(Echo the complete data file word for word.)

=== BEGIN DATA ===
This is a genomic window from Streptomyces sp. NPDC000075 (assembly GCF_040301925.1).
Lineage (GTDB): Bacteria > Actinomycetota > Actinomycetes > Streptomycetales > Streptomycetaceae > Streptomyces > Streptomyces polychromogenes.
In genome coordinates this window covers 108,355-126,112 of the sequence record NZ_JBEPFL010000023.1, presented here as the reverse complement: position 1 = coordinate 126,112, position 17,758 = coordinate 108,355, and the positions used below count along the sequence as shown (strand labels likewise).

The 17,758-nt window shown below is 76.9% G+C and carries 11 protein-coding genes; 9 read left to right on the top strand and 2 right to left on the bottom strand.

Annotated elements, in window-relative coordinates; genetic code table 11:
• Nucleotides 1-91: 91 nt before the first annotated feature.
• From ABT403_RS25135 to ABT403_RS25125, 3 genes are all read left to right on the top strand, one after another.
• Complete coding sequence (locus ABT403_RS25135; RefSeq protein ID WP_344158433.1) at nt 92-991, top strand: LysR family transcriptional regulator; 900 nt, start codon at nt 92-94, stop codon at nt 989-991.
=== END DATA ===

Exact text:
This is a genomic window from Streptomyces sp. NPDC000075 (assembly GCF_040301925.1).
Lineage (GTDB): Bacteria > Actinomycetota > Actinomycetes > Streptomycetales > Streptomycetaceae > Streptomyces > Streptomyces polychromogenes.
In genome coordinates this window covers 108,355-126,112 of the sequence record NZ_JBEPFL010000023.1, presented here as the reverse complement: position 1 = coordinate 126,112, position 17,758 = coordinate 108,355, and the positions used below count along the sequence as shown (strand labels likewise).

The 17,758-nt window shown below is 76.9% G+C and carries 11 protein-coding genes; 9 read left to right on the top strand and 2 right to left on the bottom strand.

Annotated elements, in window-relative coordinates; genetic code table 11:
• Nucleotides 1-91: 91 nt before the first annotated feature.
• From ABT403_RS25135 to ABT403_RS25125, 3 genes are all read left to right on the top strand, one after another.
• Complete coding sequence (locus ABT403_RS25135; RefSeq protein ID WP_344158433.1) at nt 92-991, top strand: LysR family transcriptional regulator; 900 nt, start codon at nt 92-94, stop codon at nt 989-991.